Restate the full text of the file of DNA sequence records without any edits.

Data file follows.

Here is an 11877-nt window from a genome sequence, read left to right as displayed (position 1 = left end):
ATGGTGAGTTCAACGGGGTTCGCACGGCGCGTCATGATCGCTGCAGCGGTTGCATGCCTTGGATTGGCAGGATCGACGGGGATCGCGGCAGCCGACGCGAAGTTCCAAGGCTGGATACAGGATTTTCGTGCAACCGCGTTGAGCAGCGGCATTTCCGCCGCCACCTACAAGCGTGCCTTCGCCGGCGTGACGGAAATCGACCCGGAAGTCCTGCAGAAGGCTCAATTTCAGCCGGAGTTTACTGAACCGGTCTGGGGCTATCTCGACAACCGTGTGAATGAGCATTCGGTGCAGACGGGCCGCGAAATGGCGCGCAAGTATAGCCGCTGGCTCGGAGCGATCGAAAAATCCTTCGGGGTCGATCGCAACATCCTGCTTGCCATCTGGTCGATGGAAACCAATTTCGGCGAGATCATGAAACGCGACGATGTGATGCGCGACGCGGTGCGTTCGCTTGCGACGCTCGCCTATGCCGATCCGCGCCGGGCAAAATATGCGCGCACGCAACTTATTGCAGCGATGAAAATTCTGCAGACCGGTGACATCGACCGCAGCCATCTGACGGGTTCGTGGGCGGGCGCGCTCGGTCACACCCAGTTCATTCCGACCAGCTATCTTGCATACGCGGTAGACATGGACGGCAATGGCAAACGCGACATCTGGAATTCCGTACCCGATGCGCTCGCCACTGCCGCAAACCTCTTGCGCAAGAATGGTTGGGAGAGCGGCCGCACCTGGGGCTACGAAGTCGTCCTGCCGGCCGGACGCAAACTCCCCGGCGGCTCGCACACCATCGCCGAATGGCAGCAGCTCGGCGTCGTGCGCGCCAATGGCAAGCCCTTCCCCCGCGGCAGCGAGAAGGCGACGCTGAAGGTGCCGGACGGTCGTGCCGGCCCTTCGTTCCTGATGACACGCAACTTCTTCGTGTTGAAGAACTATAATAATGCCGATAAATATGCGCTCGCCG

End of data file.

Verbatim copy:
Here is an 11877-nt window from a genome sequence, read left to right as displayed (position 1 = left end):
ATGGTGAGTTCAACGGGGTTCGCACGGCGCGTCATGATCGCTGCAGCGGTTGCATGCCTTGGATTGGCAGGATCGACGGGGATCGCGGCAGCCGACGCGAAGTTCCAAGGCTGGATACAGGATTTTCGTGCAACCGCGTTGAGCAGCGGCATTTCCGCCGCCACCTACAAGCGTGCCTTCGCCGGCGTGACGGAAATCGACCCGGAAGTCCTGCAGAAGGCTCAATTTCAGCCGGAGTTTACTGAACCGGTCTGGGGCTATCTCGACAACCGTGTGAATGAGCATTCGGTGCAGACGGGCCGCGAAATGGCGCGCAAGTATAGCCGCTGGCTCGGAGCGATCGAAAAATCCTTCGGGGTCGATCGCAACATCCTGCTTGCCATCTGGTCGATGGAAACCAATTTCGGCGAGATCATGAAACGCGACGATGTGATGCGCGACGCGGTGCGTTCGCTTGCGACGCTCGCCTATGCCGATCCGCGCCGGGCAAAATATGCGCGCACGCAACTTATTGCAGCGATGAAAATTCTGCAGACCGGTGACATCGACCGCAGCCATCTGACGGGTTCGTGGGCGGGCGCGCTCGGTCACACCCAGTTCATTCCGACCAGCTATCTTGCATACGCGGTAGACATGGACGGCAATGGCAAACGCGACATCTGGAATTCCGTACCCGATGCGCTCGCCACTGCCGCAAACCTCTTGCGCAAGAATGGTTGGGAGAGCGGCCGCACCTGGGGCTACGAAGTCGTCCTGCCGGCCGGACGCAAACTCCCCGGCGGCTCGCACACCATCGCCGAATGGCAGCAGCTCGGCGTCGTGCGCGCCAATGGCAAGCCCTTCCCCCGCGGCAGCGAGAAGGCGACGCTGAAGGTGCCGGACGGTCGTGCCGGCCCTTCGTTCCTGATGACACGCAACTTCTTCGTGTTGAAGAACTATAATAATGCCGATAAATATGCGCTCGCCG